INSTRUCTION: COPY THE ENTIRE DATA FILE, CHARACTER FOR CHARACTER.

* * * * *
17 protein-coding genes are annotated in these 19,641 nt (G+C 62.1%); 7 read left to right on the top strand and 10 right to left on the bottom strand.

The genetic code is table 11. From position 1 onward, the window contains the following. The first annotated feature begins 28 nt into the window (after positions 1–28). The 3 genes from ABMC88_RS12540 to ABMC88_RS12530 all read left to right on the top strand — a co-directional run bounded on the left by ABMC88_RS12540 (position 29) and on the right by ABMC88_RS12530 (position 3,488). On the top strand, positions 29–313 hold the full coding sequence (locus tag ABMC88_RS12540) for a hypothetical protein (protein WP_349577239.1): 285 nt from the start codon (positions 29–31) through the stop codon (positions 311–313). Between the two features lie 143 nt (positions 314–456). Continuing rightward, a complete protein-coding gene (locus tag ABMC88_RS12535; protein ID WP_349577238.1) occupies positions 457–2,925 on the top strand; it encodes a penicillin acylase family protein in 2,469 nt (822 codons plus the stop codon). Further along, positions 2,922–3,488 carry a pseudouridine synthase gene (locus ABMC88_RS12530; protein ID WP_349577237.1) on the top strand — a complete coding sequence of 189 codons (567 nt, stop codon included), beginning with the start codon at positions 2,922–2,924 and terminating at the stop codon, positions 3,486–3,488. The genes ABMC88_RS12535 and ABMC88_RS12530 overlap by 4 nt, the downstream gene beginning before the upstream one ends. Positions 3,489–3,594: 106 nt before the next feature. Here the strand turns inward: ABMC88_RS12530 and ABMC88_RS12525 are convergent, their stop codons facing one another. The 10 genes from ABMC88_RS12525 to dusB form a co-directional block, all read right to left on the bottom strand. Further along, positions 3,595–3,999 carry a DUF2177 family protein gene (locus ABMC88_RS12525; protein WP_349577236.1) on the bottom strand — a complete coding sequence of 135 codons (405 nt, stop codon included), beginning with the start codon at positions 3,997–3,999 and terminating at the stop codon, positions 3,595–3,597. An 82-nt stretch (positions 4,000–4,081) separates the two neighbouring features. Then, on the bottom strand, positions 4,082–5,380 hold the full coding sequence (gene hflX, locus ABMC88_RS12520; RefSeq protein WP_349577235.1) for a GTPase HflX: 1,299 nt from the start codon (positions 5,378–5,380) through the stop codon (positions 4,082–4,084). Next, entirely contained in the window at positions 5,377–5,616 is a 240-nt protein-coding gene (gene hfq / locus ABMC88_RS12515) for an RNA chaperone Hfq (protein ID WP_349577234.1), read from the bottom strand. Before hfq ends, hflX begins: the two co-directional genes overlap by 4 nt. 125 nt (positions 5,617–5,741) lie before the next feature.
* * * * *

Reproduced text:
17 protein-coding genes are annotated in these 19,641 nt (G+C 62.1%); 7 read left to right on the top strand and 10 right to left on the bottom strand.

The genetic code is table 11. From position 1 onward, the window contains the following. The first annotated feature begins 28 nt into the window (after positions 1–28). The 3 genes from ABMC88_RS12540 to ABMC88_RS12530 all read left to right on the top strand — a co-directional run bounded on the left by ABMC88_RS12540 (position 29) and on the right by ABMC88_RS12530 (position 3,488). On the top strand, positions 29–313 hold the full coding sequence (locus tag ABMC88_RS12540) for a hypothetical protein (protein WP_349577239.1): 285 nt from the start codon (positions 29–31) through the stop codon (positions 311–313). Between the two features lie 143 nt (positions 314–456). Continuing rightward, a complete protein-coding gene (locus tag ABMC88_RS12535; protein ID WP_349577238.1) occupies positions 457–2,925 on the top strand; it encodes a penicillin acylase family protein in 2,469 nt (822 codons plus the stop codon). Further along, positions 2,922–3,488 carry a pseudouridine synthase gene (locus ABMC88_RS12530; protein ID WP_349577237.1) on the top strand — a complete coding sequence of 189 codons (567 nt, stop codon included), beginning with the start codon at positions 2,922–2,924 and terminating at the stop codon, positions 3,486–3,488. The genes ABMC88_RS12535 and ABMC88_RS12530 overlap by 4 nt, the downstream gene beginning before the upstream one ends. Positions 3,489–3,594: 106 nt before the next feature. Here the strand turns inward: ABMC88_RS12530 and ABMC88_RS12525 are convergent, their stop codons facing one another. The 10 genes from ABMC88_RS12525 to dusB form a co-directional block, all read right to left on the bottom strand. Further along, positions 3,595–3,999 carry a DUF2177 family protein gene (locus ABMC88_RS12525; protein WP_349577236.1) on the bottom strand — a complete coding sequence of 135 codons (405 nt, stop codon included), beginning with the start codon at positions 3,997–3,999 and terminating at the stop codon, positions 3,595–3,597. An 82-nt stretch (positions 4,000–4,081) separates the two neighbouring features. Then, on the bottom strand, positions 4,082–5,380 hold the full coding sequence (gene hflX, locus ABMC88_RS12520; RefSeq protein WP_349577235.1) for a GTPase HflX: 1,299 nt from the start codon (positions 5,378–5,380) through the stop codon (positions 4,082–4,084). Next, entirely contained in the window at positions 5,377–5,616 is a 240-nt protein-coding gene (gene hfq / locus ABMC88_RS12515) for an RNA chaperone Hfq (protein ID WP_349577234.1), read from the bottom strand. Before hfq ends, hflX begins: the two co-directional genes overlap by 4 nt. 125 nt (positions 5,617–5,741) lie before the next feature.